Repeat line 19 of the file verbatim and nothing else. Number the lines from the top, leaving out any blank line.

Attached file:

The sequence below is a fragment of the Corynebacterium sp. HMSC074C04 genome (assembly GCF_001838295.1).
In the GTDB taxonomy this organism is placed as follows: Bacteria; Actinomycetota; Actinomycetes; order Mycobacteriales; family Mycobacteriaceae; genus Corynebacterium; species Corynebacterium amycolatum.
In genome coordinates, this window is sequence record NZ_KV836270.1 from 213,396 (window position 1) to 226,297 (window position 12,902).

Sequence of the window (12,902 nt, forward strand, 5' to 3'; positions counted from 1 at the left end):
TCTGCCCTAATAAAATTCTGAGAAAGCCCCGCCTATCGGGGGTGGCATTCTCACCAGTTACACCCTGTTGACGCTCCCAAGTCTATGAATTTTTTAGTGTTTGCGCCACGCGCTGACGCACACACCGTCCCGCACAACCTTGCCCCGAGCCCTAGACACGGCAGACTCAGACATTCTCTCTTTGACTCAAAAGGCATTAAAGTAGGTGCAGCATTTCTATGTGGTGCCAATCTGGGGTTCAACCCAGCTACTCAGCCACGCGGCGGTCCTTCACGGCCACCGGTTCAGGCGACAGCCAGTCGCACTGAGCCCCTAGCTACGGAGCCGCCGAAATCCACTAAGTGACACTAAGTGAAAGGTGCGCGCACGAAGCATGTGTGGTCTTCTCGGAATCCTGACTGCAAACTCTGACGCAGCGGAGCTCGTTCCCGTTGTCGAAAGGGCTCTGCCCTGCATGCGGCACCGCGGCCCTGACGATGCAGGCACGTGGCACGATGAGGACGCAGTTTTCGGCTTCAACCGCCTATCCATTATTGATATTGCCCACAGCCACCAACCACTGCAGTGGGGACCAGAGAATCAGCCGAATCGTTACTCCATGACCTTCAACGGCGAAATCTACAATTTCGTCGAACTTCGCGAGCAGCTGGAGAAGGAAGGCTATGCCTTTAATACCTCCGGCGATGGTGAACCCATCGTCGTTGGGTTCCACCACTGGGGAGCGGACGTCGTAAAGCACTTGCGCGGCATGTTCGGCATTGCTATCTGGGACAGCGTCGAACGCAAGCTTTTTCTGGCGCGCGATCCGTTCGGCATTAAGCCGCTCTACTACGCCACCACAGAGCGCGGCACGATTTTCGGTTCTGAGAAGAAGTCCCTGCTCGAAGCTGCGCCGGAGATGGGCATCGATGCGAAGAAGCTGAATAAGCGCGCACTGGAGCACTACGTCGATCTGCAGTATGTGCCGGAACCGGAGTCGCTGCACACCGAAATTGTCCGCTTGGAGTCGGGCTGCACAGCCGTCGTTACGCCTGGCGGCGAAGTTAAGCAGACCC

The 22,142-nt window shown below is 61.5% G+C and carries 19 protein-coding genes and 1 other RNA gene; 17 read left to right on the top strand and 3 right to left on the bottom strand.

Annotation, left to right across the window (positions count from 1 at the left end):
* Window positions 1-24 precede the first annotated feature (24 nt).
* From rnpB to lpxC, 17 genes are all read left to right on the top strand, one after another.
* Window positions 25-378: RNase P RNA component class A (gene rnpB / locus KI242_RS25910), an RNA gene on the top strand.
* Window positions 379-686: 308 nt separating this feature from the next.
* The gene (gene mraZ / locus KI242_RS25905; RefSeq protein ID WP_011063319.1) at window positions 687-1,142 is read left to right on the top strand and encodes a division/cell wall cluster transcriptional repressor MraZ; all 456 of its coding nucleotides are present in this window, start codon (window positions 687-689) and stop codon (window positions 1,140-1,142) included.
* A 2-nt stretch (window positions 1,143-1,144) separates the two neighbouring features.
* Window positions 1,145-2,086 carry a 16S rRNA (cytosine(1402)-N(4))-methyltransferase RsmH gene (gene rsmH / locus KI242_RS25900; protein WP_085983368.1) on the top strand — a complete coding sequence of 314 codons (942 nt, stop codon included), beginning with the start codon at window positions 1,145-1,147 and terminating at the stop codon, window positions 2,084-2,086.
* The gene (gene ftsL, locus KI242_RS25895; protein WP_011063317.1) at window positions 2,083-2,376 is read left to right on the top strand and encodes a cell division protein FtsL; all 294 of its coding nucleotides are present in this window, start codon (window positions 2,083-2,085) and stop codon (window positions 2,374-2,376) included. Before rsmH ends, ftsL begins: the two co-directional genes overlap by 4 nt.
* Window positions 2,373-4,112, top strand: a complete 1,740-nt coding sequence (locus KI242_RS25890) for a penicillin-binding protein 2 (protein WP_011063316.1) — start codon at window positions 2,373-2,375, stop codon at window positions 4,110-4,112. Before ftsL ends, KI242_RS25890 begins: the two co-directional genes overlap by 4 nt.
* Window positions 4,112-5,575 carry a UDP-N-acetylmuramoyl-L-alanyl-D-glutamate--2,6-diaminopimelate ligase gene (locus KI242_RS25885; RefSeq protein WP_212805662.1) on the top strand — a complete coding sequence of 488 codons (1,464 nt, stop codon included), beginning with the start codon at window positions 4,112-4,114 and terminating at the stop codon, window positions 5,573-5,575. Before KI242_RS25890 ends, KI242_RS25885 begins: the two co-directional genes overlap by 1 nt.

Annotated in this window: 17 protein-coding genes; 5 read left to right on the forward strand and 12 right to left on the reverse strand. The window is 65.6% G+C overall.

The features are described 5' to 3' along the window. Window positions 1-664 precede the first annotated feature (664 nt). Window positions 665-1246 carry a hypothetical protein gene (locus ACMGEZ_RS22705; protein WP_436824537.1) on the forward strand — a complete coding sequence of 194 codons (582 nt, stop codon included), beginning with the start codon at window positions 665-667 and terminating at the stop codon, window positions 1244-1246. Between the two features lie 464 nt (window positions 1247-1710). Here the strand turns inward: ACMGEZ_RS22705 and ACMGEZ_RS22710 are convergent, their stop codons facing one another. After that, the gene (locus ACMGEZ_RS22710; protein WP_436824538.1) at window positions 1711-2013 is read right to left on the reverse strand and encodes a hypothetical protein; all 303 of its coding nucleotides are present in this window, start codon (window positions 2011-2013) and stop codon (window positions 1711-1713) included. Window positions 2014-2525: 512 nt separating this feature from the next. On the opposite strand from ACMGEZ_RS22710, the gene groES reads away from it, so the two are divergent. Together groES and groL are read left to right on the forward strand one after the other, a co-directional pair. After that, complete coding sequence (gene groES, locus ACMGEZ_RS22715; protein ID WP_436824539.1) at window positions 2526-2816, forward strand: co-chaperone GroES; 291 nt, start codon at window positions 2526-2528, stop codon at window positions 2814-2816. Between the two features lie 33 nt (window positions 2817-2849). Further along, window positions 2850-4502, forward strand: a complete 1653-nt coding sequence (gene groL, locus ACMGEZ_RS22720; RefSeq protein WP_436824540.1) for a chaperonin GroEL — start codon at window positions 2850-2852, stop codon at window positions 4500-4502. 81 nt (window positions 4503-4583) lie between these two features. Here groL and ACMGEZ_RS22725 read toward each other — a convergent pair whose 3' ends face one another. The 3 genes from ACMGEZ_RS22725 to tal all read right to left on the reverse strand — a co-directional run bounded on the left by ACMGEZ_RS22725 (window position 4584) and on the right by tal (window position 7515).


The features are described 5' to 3' along the window. Window positions 1-664 precede the first annotated feature (664 nt). Window positions 665-1246 carry a hypothetical protein gene (locus ACMGEZ_RS22705; protein WP_436824537.1) on the forward strand — a complete coding sequence of 194 codons (582 nt, stop codon included), beginning with the start codon at window positions 665-667 and terminating at the stop codon, window positions 1244-1246. Between the two features lie 464 nt (window positions 1247-1710). Here the strand turns inward: ACMGEZ_RS22705 and ACMGEZ_RS22710 are convergent, their stop codons facing one another. After that, the gene (locus ACMGEZ_RS22710; protein WP_436824538.1) at window positions 1711-2013 is read right to left on the reverse strand and encodes a hypothetical protein; all 303 of its coding nucleotides are present in this window, start codon (window positions 2011-2013) and stop codon (window positions 1711-1713) included. Window positions 2014-2525: 512 nt separating this feature from the next. On the opposite strand from ACMGEZ_RS22710, the gene groES reads away from it, so the two are divergent. Together groES and groL are read left to right on the forward strand one after the other, a co-directional pair. After that, complete coding sequence (gene groES, locus ACMGEZ_RS22715; protein ID WP_436824539.1) at window positions 2526-2816, forward strand: co-chaperone GroES; 291 nt, start codon at window positions 2526-2528, stop codon at window positions 2814-2816. Between the two features lie 33 nt (window positions 2817-2849). Further along, window positions 2850-4502, forward strand: a complete 1653-nt coding sequence (gene groL, locus ACMGEZ_RS22720; RefSeq protein WP_436824540.1) for a chaperonin GroEL — start codon at window positions 2850-2852, stop codon at window positions 4500-4502. 81 nt (window positions 4503-4583) lie between these two features. Here groL and ACMGEZ_RS22725 read toward each other — a convergent pair whose 3' ends face one another. The 3 genes from ACMGEZ_RS22725 to tal all read right to left on the reverse strand — a co-directional run bounded on the left by ACMGEZ_RS22725 (window position 4584) and on the right by tal (window position 7515).